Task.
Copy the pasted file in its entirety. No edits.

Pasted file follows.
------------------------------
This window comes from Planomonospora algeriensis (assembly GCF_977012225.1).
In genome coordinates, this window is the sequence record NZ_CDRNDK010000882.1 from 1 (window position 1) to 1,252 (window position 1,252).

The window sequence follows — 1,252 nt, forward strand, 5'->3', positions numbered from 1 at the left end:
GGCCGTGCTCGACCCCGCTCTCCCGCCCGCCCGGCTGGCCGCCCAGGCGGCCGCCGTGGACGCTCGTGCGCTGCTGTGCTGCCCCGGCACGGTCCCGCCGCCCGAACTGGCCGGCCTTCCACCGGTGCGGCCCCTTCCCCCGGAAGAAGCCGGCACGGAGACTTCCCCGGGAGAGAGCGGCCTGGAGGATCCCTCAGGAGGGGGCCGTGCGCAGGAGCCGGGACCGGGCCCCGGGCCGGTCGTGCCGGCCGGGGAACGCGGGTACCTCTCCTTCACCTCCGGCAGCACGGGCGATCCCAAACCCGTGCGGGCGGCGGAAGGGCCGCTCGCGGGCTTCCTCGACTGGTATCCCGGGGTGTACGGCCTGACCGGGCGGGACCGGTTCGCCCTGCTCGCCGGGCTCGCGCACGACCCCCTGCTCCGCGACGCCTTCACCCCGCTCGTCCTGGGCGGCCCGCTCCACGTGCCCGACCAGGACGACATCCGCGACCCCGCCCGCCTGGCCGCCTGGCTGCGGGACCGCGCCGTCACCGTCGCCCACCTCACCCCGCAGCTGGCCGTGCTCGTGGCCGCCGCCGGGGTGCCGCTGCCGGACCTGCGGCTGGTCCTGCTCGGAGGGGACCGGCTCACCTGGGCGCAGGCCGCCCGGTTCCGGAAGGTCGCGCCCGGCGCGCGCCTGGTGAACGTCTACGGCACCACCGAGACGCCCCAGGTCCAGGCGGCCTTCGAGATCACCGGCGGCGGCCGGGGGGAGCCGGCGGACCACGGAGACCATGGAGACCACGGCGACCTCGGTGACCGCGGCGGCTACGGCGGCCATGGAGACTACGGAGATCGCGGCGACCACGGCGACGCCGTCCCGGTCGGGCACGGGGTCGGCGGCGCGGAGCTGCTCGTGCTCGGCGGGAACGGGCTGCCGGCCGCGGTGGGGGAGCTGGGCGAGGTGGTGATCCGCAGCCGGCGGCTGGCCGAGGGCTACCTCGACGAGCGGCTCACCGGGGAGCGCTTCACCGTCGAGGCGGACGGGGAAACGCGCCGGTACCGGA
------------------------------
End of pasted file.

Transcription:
This window comes from Planomonospora algeriensis (assembly GCF_977012225.1).
In genome coordinates, this window is the sequence record NZ_CDRNDK010000882.1 from 1 (window position 1) to 1,252 (window position 1,252).

The window sequence follows — 1,252 nt, forward strand, 5'->3', positions numbered from 1 at the left end:
GGCCGTGCTCGACCCCGCTCTCCCGCCCGCCCGGCTGGCCGCCCAGGCGGCCGCCGTGGACGCTCGTGCGCTGCTGTGCTGCCCCGGCACGGTCCCGCCGCCCGAACTGGCCGGCCTTCCACCGGTGCGGCCCCTTCCCCCGGAAGAAGCCGGCACGGAGACTTCCCCGGGAGAGAGCGGCCTGGAGGATCCCTCAGGAGGGGGCCGTGCGCAGGAGCCGGGACCGGGCCCCGGGCCGGTCGTGCCGGCCGGGGAACGCGGGTACCTCTCCTTCACCTCCGGCAGCACGGGCGATCCCAAACCCGTGCGGGCGGCGGAAGGGCCGCTCGCGGGCTTCCTCGACTGGTATCCCGGGGTGTACGGCCTGACCGGGCGGGACCGGTTCGCCCTGCTCGCCGGGCTCGCGCACGACCCCCTGCTCCGCGACGCCTTCACCCCGCTCGTCCTGGGCGGCCCGCTCCACGTGCCCGACCAGGACGACATCCGCGACCCCGCCCGCCTGGCCGCCTGGCTGCGGGACCGCGCCGTCACCGTCGCCCACCTCACCCCGCAGCTGGCCGTGCTCGTGGCCGCCGCCGGGGTGCCGCTGCCGGACCTGCGGCTGGTCCTGCTCGGAGGGGACCGGCTCACCTGGGCGCAGGCCGCCCGGTTCCGGAAGGTCGCGCCCGGCGCGCGCCTGGTGAACGTCTACGGCACCACCGAGACGCCCCAGGTCCAGGCGGCCTTCGAGATCACCGGCGGCGGCCGGGGGGAGCCGGCGGACCACGGAGACCATGGAGACCACGGCGACCTCGGTGACCGCGGCGGCTACGGCGGCCATGGAGACTACGGAGATCGCGGCGACCACGGCGACGCCGTCCCGGTCGGGCACGGGGTCGGCGGCGCGGAGCTGCTCGTGCTCGGCGGGAACGGGCTGCCGGCCGCGGTGGGGGAGCTGGGCGAGGTGGTGATCCGCAGCCGGCGGCTGGCCGAGGGCTACCTCGACGAGCGGCTCACCGGGGAGCGCTTCACCGTCGAGGCGGACGGGGAAACGCGCCGGTACCGGA